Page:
The title to this post explains the real problem when it comes to cyber security. Regardless of all the precautions you or your IT support have taken, from taking steps like securing your digital assets with the latest and greatest in firewalls and antivirus software to upgrading to the latest in browser software or operating system, those efforts still aren’t going to be good enough. There is a weak spot that IT support can’t easily address and you can’t fix by throwing a little more money at it. The true vulnerability comes from the folks who use your systems. I’m talking about you, your partners, your associates, your paralegals, your receptionist, and anyone else who has access to or uses a firm computer, tablet, smartphone, and the like. How do you think the Target breach, and all the other ones we hear about with ever more frequency, happened? In short, someone did something stupid like opening an email, clicking on a link, or verifying a password because he or she didn’t know any better or they got caught off guard.
To help bring the point home, ask yourself these few questions and focus not only on how well you can answer them but also think about how everyone else in the office might do. Do you know what CryptoWall and Neverquest are? (CryptoWall is ransomware that encrypts files on every drive it has access to and Neverquest is a banking Trojan.) If you did know what these two examples of computer malware were, do you know if you can still be infected by either if you have an Internet security software suite running? (Yes, until a patch is released for each new variant that is discovered in the wild; but be aware that malware is rapidly moving into the mobile space where many are woefully unsecure.) Can a computer attack start with a simple phone call? (Yes, it’s called a phishing phone call.) What is spear phishing? (Targeted attacks that appear to come from a trusted source.) Can identity theft occur via a text message? (You bet.)
Hopefully you start to see my point. As users, our actions can unintentionally circumvent the security tools that have been deployed and often it happens out of sheer naivety. Someone is uninformed and a cybercrime can occur as a result. What any of us do on the Internet and even how and where we do it matters. For example, unsecured Wi-Fi is exactly that, unsecured. Just because a signal is available doesn’t mean using it is a good idea. Cybercriminals have the same ability to access that signal as you do and how would you know they’re there waiting for you? Again, perhaps you are smart enough to avoid most attacks but how about everyone else in your office? Do you know what they are doing online or with their mobile devices?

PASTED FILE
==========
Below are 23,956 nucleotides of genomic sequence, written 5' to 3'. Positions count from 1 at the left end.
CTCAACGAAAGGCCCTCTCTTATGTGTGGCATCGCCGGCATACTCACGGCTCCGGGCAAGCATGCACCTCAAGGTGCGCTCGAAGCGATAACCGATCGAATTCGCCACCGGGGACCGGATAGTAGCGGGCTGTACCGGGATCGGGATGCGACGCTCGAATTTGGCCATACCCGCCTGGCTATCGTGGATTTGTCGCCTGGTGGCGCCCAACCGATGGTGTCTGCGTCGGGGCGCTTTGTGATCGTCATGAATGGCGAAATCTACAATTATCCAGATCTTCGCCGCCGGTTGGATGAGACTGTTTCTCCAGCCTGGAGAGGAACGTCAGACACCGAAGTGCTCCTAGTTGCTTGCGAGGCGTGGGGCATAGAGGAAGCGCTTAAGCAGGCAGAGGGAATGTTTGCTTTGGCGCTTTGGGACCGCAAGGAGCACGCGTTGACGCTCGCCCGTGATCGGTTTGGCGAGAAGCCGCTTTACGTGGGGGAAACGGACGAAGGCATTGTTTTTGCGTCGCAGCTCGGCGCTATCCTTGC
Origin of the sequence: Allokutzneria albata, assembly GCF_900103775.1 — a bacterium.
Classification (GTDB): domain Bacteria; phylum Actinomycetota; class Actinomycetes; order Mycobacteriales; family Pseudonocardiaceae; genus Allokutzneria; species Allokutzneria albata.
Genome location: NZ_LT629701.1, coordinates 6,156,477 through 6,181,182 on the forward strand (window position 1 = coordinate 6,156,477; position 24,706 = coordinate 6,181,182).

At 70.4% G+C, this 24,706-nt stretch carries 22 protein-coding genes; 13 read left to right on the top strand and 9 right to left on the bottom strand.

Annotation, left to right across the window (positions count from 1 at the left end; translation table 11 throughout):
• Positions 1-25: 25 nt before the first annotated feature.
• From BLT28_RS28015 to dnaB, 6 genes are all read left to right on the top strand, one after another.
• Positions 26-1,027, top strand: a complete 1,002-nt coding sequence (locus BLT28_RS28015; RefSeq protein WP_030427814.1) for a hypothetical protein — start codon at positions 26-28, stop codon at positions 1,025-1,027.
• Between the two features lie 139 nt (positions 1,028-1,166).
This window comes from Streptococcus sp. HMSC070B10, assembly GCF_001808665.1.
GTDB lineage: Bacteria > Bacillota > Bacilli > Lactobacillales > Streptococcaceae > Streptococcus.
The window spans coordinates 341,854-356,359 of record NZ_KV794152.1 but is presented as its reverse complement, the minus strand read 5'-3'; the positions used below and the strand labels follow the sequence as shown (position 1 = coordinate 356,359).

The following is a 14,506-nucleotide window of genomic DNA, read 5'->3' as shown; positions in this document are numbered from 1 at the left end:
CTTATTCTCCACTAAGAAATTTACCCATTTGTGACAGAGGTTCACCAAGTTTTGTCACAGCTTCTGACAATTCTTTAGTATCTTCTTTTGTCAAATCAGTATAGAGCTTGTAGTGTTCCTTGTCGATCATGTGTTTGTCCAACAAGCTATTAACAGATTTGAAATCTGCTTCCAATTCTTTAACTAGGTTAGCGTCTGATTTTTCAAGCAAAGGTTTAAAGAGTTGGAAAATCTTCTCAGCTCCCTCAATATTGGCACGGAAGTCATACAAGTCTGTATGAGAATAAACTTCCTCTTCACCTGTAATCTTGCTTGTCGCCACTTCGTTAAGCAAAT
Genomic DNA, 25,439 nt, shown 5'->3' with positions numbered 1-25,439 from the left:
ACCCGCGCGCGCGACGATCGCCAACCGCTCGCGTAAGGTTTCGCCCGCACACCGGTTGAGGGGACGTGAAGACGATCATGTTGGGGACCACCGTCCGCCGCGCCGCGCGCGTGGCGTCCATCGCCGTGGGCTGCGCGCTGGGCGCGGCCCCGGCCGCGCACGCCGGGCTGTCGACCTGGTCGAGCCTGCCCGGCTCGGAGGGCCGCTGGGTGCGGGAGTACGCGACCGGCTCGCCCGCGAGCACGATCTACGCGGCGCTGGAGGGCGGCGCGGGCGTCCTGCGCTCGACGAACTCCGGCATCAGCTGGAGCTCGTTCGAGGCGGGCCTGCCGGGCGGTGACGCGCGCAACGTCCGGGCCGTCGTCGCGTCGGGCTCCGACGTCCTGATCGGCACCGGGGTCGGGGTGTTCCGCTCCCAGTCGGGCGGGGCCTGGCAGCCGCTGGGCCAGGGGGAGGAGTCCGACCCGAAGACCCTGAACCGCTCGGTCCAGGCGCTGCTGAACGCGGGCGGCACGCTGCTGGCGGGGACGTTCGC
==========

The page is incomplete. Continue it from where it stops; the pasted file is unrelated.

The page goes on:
So what’s the solution? How does one address the very real threat that comes from each and every user? I wish it were easy. Unfortunately, it isn’t; but it is manageable. This is one of those situations where IT and you need to work together. Part of the solution will lie in periodic training in safe practices to include how to identify threats. This needs to be ongoing because the attack vectors will continue to evolve and change. Topics such as what is social engineering and how one can be tricked into allowing the computer network to be hacked, why peer-to-peer file sharing networks like the ones that use a BitTorrent protocol can be dangerous, and how can one securely login into the network from a remote location would all be worth discussing. Personally, I would start with a short session that teaches everyone about how the particular security program that you run on your network will respond should an actual threat be detected. What will that look like to the user and what should they do if it happens? Why do this? How many of your users know that if and when a pop-up box suddenly appears informing them that their computer is infected and telling them to click “yes” in order to start a scan is not, in fact, your security software doing its job? Instead, this can be an actual attack by the likes of CryptoWall. If the user actually clicks on “yes,” truly believing that this is the right thing to do in order to protect the system, that act will initiate the malicious program. Trust me, with CryptoWall that’s not what you want to have happen.